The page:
Author
Roland Mallinson

Roland Mallinson

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Author
Roland Mallinson

Roland Mallinson

Partner

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13 July 2020

Brands update - July 2020 – 2 of 9 Insights

UK brand owners prejudiced at EUIPO by combination of COVID-19 and Brexit

  • IN-DEPTH ANALYSIS

As if COVID-19 has not wrought enough misery and inconvenience on people and businesses generally, it has specifically prejudiced owners of UK trade mark and passing off rights. 

UK-only earlier rights in pending cases

Since at least January 2018 (see the EUIPO Brexit FAQ), the EUIPO has made it clear that, post-Brexit, its opposition and cancellation decisions would ignore UK-only earlier trade marks. So a EUIPO opposition filed now in which the opponent relies only on an earlier UK right will be rejected if the decision is rendered after 31 December 2020 (assuming no extension to the transition period). 

We (and the European trade mark owners' association MARQUES) have previously questioned whether the EUIPO's stated approach on this is necessarily correct in law. The EUIPO has omitted reference to its intentions in this respect in its latest Brexit update issued on 18 June 2020. It may be that the validity of the EUIPO's approach will only finally be resolved by the CJEU. 

In support of its position, the EUIPO cited a CJEU ruling from 2013 (C-268/12 P – ZYDUS). That was an opposition based on a registration that had lapsed after the Board of Appeal decision but before the General Court or CJEU decisions. The question is whether the "purpose of the proceedings" and the "interest in bringing proceedings" continues to exist until the final decision.

The EUIPO's position is that the owner of UK-only rights will have, by the time of its post-Brexit decision, ceased to have that interest in the EU and that, as such, that there is no continued purpose to its proceedings. 

Assuming it is adopted, this approach will impact virtually all oppositions relying on UK-only rights that were started in 2020. This is because decisions are, on average, being made approximately 12 months after the proceedings started. That means they would not be decided until sometime in 2021. 

Impact of COVID-19

Because of COVID-19, this approach will now also affect many more such cases, including some that may have been started as far back as August/September last year. This is the consequence of the EUIPO putting all actions on hold between 9 March and 18 May 2020 in response to the pandemic.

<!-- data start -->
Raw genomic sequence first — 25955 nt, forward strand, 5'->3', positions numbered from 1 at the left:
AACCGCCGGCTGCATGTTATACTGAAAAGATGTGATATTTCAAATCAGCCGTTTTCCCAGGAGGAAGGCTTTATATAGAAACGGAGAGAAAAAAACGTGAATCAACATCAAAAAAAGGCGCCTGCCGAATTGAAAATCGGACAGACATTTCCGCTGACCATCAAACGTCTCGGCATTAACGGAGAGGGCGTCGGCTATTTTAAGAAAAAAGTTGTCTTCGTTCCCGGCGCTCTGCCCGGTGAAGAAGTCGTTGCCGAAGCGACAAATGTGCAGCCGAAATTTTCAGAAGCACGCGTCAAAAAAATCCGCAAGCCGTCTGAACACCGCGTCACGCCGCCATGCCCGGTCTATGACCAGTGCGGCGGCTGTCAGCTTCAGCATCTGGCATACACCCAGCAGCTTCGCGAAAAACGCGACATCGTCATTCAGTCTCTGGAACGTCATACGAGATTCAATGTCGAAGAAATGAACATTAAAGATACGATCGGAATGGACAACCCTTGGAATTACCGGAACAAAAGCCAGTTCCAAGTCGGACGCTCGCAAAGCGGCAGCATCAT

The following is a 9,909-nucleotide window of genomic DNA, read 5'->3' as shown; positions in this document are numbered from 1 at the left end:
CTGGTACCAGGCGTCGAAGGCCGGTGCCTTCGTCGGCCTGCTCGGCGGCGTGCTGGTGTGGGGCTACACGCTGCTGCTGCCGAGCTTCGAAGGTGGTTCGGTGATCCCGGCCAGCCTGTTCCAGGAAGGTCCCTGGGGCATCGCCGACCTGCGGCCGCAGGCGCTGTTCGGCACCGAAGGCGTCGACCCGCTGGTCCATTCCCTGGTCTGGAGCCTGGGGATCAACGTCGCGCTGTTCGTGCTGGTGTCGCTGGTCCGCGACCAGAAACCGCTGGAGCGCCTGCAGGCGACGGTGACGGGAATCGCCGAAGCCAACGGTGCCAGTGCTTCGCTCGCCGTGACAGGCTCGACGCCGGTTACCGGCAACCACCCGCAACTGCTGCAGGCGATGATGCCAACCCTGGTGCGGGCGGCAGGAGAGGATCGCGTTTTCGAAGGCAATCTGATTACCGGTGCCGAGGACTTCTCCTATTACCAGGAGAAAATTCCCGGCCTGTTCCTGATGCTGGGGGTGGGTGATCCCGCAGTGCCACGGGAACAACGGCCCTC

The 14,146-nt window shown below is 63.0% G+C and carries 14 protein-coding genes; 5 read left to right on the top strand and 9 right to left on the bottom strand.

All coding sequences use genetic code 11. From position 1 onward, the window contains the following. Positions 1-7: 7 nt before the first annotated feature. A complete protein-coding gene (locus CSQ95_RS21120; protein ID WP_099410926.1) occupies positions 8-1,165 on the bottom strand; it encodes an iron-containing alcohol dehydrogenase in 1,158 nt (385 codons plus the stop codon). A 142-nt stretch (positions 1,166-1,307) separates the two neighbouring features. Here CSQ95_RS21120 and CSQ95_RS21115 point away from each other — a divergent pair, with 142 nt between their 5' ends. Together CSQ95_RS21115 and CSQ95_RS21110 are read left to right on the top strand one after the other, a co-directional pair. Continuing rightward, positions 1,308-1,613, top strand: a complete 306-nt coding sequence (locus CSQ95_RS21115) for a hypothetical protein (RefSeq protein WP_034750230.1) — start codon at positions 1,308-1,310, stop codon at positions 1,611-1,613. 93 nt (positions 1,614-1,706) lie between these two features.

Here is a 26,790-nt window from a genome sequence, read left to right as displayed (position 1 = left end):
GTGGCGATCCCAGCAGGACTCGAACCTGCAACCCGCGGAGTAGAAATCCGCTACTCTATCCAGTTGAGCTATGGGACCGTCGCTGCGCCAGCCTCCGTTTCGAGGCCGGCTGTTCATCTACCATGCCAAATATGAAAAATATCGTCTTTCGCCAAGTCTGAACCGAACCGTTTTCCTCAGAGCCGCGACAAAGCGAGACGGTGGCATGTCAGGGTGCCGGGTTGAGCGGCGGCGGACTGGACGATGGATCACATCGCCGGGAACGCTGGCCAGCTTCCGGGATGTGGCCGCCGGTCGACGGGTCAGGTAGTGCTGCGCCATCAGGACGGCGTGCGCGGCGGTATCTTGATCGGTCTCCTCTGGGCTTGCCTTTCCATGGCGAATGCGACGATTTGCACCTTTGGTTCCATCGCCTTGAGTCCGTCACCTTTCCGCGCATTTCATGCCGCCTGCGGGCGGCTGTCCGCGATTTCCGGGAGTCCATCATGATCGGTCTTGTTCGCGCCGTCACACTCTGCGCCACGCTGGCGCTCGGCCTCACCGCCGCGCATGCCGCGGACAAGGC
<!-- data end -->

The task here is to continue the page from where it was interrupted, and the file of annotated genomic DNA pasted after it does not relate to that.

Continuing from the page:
When those cases started last summer, those opponents that were banking on a Withdrawal Agreement being reached would also have expected a first instance decision from the EUIPO long before the end of any transitional period. The EUTM applicant or registrant may then have assumed they would lose the opposition. Now, however, it seems they can assume they will win. Their reversal in fortune will simply be because the decision will have been pushed back until after 31 December 2020 due to COVID-19.

This seems like harsh justice for UK businesses that are already struggling to deal with a challenging enough business environment. MARQUES will be raising this with the EUIPO.

No stay pending Brexit

One consolation for opponents relying on UK-only earlier rights is that an explicit attempt by an EUTM applicant to stay an opposition purely to await the outcome of Brexit uncertainties was refused by the General Court.

In CORNEREYE (Case T-688/18) the UK opponent's earlier EUTM for BACKEYE had an enhanced reputation in the UK. If the stay had been granted, the opponent's case would have been confined to claiming a likelihood of confusion in one or more of the EU27 countries where BACKEYE had little or no reputation.

The stay request was refused in January 2019 but there is no publicly available reasoning for that refusal (it is not explained in the General Court's decision of 5 March 2020). That refusal allowed the enhanced UK reputation claim to proceed. However, despite that, the opposition was rejected.

In a further irony, the opposition had originally been filed on 14 June 2016. That was less than a fortnight before the Brexit referendum. The case is now forever connected with Brexit, if only in a small way.

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